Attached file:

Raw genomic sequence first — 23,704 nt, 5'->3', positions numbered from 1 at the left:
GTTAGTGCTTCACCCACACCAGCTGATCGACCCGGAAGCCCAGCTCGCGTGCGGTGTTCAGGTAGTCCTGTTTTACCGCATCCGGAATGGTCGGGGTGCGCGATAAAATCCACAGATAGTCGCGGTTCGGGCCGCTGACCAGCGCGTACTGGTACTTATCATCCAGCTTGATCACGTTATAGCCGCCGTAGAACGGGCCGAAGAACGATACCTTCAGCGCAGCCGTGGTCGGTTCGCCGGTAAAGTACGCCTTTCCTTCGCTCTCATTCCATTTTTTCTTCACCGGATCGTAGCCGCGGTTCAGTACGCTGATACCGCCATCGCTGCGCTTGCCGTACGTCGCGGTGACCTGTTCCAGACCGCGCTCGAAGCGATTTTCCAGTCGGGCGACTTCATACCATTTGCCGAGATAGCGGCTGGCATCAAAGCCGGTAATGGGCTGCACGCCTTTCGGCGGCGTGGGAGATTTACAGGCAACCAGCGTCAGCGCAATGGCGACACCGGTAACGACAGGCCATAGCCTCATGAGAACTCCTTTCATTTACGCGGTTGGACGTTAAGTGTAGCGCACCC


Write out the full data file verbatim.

Raw genomic sequence first — 23,704 nt, 5'->3', positions numbered from 1 at the left:
GTTAGTGCTTCACCCACACCAGCTGATCGACCCGGAAGCCCAGCTCGCGTGCGGTGTTCAGGTAGTCCTGTTTTACCGCATCCGGAATGGTCGGGGTGCGCGATAAAATCCACAGATAGTCGCGGTTCGGGCCGCTGACCAGCGCGTACTGGTACTTATCATCCAGCTTGATCACGTTATAGCCGCCGTAGAACGGGCCGAAGAACGATACCTTCAGCGCAGCCGTGGTCGGTTCGCCGGTAAAGTACGCCTTTCCTTCGCTCTCATTCCATTTTTTCTTCACCGGATCGTAGCCGCGGTTCAGTACGCTGATACCGCCATCGCTGCGCTTGCCGTACGTCGCGGTGACCTGTTCCAGACCGCGCTCGAAGCGATTTTCCAGTCGGGCGACTTCATACCATTTGCCGAGATAGCGGCTGGCATCAAAGCCGGTAATGGGCTGCACGCCTTTCGGCGGCGTGGGAGATTTACAGGCAACCAGCGTCAGCGCAATGGCGACACCGGTAACGACAGGCCATAGCCTCATGAGAACTCCTTTCATTTACGCGGTTGGACGTTAAGTGTAGCGCACCC